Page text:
Within two years, 2018 – 2020 1.4 million EU citizens signed a petition to end the caging of farm animals. As a result, the European Parliament initiated a study conducted by Utrecht University researchers to study how to accomplish this goal.
The research included behavioral biologists, animal scientists, veterinarians and ethicists. Their main focus was on laying hens and pigs. However, they will look into other animals such as bovines used for milk and meat. In order to accomplish their goal to eliminate cages, the researchers must find a way to assist farmers in transitioning from traditional animal housing to more humane housing.
I personally hope that they can reach this goal and that it will spread to the rest of the world. When I raised chickens, they were always free-ranged and had a hen house to stay in at night.
The swine virus, H3N2 has been found in pigs and people. It seems that it was first passed from humans to pigs and now it is being passed back to humans. Research led by Andrew Bowman of the Ohio State University and published in the journal Emerging Infectious Diseases which is a publication for the Centers for Disease Control and Prevention, outlines Bowman’s findings.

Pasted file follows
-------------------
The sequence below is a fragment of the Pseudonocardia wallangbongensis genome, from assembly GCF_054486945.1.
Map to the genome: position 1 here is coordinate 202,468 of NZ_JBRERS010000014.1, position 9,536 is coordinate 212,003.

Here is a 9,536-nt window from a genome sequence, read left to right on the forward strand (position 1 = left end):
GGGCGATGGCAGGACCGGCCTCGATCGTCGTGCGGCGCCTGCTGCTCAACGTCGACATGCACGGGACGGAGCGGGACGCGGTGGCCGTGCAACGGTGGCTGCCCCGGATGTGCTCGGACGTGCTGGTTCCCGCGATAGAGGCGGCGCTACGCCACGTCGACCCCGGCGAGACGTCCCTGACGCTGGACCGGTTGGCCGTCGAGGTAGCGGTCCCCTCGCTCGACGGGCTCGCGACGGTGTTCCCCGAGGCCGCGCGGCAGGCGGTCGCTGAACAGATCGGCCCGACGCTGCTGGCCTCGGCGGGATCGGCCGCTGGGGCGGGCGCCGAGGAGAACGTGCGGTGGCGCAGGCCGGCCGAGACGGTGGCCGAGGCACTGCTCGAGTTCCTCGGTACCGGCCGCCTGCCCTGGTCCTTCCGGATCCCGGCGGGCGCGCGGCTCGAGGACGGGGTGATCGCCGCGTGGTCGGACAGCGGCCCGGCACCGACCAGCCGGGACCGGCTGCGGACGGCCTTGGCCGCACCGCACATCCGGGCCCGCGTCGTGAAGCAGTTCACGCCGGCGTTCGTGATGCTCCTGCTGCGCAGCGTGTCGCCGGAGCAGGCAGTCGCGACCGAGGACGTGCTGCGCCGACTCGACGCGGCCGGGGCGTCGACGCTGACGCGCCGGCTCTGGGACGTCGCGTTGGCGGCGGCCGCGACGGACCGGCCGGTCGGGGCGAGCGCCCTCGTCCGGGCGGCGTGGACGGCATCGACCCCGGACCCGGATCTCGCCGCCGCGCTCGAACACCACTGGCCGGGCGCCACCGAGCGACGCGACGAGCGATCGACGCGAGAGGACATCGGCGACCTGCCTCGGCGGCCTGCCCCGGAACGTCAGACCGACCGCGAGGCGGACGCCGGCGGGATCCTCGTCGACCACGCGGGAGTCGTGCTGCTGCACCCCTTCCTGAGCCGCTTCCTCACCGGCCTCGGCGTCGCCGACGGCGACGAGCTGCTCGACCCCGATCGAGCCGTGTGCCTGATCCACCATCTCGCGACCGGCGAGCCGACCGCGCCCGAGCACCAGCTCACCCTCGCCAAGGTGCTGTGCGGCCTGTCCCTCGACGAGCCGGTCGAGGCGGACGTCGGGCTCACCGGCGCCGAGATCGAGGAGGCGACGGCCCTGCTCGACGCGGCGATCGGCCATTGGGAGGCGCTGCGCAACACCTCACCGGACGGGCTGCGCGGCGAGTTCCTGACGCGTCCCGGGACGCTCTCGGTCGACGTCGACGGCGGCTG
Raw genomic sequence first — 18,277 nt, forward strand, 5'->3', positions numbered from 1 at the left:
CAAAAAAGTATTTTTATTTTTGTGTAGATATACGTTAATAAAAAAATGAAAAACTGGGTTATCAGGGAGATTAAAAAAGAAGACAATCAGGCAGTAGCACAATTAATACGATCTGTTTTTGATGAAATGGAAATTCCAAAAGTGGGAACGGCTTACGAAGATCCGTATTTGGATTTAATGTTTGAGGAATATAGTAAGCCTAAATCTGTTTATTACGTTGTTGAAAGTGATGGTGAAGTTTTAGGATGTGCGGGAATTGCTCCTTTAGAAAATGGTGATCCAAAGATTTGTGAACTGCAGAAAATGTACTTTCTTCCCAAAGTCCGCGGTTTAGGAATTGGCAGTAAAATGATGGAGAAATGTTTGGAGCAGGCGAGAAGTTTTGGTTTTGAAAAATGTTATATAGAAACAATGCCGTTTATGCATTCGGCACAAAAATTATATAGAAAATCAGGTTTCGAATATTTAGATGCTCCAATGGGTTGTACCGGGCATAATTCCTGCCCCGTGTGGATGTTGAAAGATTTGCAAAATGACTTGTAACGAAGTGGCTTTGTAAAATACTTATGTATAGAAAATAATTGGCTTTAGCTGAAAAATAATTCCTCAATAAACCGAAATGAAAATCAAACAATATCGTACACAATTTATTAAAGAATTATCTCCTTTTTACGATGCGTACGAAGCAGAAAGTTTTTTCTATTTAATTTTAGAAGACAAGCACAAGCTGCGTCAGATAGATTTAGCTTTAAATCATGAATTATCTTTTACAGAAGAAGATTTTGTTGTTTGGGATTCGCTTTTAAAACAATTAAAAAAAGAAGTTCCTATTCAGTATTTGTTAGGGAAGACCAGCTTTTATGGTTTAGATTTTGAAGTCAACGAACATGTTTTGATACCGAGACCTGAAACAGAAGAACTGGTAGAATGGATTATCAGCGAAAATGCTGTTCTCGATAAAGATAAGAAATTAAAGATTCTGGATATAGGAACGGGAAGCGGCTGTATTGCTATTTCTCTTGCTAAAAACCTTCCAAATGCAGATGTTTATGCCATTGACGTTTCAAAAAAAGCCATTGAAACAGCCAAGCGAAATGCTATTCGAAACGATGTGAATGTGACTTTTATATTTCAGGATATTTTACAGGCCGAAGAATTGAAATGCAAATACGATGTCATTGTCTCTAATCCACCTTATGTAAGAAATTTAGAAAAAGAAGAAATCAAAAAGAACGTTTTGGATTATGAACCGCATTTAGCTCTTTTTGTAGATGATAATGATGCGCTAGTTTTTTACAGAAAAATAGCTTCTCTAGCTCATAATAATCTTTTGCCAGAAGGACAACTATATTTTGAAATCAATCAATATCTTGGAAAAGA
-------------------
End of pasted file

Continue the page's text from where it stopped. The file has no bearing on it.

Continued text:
The study was conducted on pigs that were exhibited at fairs, and of the ones tested, 78% had the virus even though many showed no symptoms. The fair exhibitors where the most likely to contract the virus since they handle and spend more time with their pigs.
Part of the research showed how quickly the virus can travel. Bowman suggested a number of precautions to take to avoid getting the virus. These included testing pigs, limiting the amount of time the pigs are exhibited, sanitation procedures for humans and pigs and vaccinating the pigs against the virus, just to name a few.
He also suggested that visitors who are at risk of catching the flu, such as babies, young children, elderly and those with compromised immune systems avoid going in the pig exhibition area.